John initially assumed that Jeanna had spent the night with one of her friends she went out with and told Jeanna’s mother, Sue Hurst, that she wasn’t home yet. Both of her parents called her friends and checked around the neighborhood for her but she wasn’t anywhere. They thought she may have been staying with other relatives but they reported her missing that afternoon when they couldn’t find her anywhere.
Many people in the community participated in the search for Jeanna. Her photo appeared on storefronts and bulletin boards all over the country. On July 9th 1993, Jeanna’s disappearance was profiled on America’s Most Wanted, a Fox networks television program. The case was previously profiled on the show just a week before and it brought additional attention to the case. The detective investigating Jeanna’s disappearance traveled to Washington D.C. when the program aired so he could help answer calls about the case.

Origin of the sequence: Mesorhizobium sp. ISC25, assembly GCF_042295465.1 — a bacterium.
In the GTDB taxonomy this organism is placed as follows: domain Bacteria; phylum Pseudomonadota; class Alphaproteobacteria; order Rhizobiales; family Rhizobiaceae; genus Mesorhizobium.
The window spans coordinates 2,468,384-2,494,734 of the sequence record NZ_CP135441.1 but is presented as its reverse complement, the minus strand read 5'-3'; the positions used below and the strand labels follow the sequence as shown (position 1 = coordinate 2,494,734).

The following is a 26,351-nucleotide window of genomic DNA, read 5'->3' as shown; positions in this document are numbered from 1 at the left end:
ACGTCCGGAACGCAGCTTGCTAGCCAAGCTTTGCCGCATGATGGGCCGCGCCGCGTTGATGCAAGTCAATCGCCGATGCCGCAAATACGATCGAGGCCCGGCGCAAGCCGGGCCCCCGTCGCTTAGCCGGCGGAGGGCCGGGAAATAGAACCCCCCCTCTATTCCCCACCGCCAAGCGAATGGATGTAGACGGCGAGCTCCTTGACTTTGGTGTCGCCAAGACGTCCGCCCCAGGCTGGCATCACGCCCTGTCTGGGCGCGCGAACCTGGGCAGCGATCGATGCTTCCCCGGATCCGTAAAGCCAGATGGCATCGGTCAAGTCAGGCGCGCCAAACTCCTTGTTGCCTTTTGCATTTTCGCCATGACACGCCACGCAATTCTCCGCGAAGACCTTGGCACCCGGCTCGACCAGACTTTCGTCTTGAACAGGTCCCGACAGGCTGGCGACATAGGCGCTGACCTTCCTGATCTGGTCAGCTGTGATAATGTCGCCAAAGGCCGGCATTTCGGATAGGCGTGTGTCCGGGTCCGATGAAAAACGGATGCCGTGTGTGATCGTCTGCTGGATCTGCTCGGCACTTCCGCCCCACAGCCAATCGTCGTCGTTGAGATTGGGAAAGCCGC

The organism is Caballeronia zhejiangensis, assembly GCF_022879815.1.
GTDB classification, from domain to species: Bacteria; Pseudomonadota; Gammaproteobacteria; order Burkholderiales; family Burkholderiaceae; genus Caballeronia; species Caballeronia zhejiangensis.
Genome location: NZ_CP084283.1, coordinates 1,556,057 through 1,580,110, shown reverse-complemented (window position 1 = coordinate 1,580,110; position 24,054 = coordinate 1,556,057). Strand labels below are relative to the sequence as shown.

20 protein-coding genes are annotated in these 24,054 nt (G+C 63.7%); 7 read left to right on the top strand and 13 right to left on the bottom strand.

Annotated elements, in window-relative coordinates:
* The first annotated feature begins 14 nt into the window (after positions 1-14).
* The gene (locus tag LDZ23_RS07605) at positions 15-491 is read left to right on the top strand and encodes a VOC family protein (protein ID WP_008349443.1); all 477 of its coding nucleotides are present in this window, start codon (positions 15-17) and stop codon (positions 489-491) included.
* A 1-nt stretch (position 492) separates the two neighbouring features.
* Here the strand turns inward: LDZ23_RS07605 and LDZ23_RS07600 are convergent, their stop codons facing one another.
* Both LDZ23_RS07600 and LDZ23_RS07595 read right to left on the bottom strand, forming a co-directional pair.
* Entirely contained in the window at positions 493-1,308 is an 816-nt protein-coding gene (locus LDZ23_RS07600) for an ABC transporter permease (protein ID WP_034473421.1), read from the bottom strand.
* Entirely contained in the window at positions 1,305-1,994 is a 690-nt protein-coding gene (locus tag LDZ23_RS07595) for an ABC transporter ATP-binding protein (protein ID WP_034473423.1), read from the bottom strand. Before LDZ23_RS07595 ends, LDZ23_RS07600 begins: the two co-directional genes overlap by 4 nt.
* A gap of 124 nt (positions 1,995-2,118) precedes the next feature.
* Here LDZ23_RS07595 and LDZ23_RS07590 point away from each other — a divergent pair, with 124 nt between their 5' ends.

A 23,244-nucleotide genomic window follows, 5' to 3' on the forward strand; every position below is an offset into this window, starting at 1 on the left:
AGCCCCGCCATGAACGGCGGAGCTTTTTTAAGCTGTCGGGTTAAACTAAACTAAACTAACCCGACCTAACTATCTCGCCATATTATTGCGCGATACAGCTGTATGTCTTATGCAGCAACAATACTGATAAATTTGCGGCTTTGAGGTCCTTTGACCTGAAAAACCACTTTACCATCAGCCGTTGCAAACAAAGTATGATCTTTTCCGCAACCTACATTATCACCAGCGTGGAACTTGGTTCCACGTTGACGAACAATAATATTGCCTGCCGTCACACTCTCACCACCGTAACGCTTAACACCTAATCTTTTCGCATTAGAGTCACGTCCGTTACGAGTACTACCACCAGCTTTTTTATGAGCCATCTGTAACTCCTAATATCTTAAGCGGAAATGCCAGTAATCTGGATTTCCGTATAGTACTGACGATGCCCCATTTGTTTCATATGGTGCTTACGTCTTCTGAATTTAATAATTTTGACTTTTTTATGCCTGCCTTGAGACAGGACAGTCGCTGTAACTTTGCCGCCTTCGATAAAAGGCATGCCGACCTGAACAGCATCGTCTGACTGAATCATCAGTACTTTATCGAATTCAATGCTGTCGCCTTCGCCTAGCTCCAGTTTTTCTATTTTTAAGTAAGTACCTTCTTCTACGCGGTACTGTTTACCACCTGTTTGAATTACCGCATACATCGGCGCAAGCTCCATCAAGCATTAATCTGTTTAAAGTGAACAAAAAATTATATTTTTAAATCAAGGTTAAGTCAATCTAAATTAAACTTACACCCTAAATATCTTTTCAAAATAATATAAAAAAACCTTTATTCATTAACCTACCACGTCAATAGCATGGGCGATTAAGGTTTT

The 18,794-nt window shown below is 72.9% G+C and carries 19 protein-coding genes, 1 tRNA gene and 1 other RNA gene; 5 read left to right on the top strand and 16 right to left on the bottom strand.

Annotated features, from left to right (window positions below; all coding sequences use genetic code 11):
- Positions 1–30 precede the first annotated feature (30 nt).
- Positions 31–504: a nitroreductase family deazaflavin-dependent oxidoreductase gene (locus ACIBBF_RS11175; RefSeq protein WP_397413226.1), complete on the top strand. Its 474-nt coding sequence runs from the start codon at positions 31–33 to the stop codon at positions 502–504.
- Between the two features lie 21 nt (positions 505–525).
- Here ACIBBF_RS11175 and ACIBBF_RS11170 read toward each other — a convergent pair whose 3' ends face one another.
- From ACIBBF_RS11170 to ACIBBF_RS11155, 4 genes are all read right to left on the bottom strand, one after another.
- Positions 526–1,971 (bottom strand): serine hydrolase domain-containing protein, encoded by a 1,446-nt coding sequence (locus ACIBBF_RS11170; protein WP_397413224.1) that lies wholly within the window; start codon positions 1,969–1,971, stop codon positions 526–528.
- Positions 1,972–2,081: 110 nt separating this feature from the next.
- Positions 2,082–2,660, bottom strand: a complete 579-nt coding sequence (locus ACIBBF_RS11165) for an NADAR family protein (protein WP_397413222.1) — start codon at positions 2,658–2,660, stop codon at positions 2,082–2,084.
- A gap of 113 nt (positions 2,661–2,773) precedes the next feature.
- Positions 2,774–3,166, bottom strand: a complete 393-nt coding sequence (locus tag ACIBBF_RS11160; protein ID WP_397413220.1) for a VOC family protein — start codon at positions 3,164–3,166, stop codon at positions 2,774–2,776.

Before the July 9th profiling of the case, a woman contacted authorities anonymously and told them to search abandoned trailers for Jeanna. Investigators took the tip more seriously than others based off the way the woman spoke and how she sounded. Nothing was found, investigators likely took the tip seriously than others because they simply didn’t have anymore leads or tips to go on. They said “there was just something different about it.” Investigators also searched the Devils Lake town area after receiving a tip from a psychic for over six hours but found nothing.
The Polly Klaas Foundation also partook in efforts to help locate Jeanna. The foundations board of directors set aside $5,000 to mail fliers with Jeanna’s photograph and description and also stated additional search assistance and resources would come after that as well. The foundation said they found Jeanna’s case to be quite interesting because of the diminishing of the public financial and volunteer support. Jeanna’s mother and other relatives were left to stuff envelopes on their own.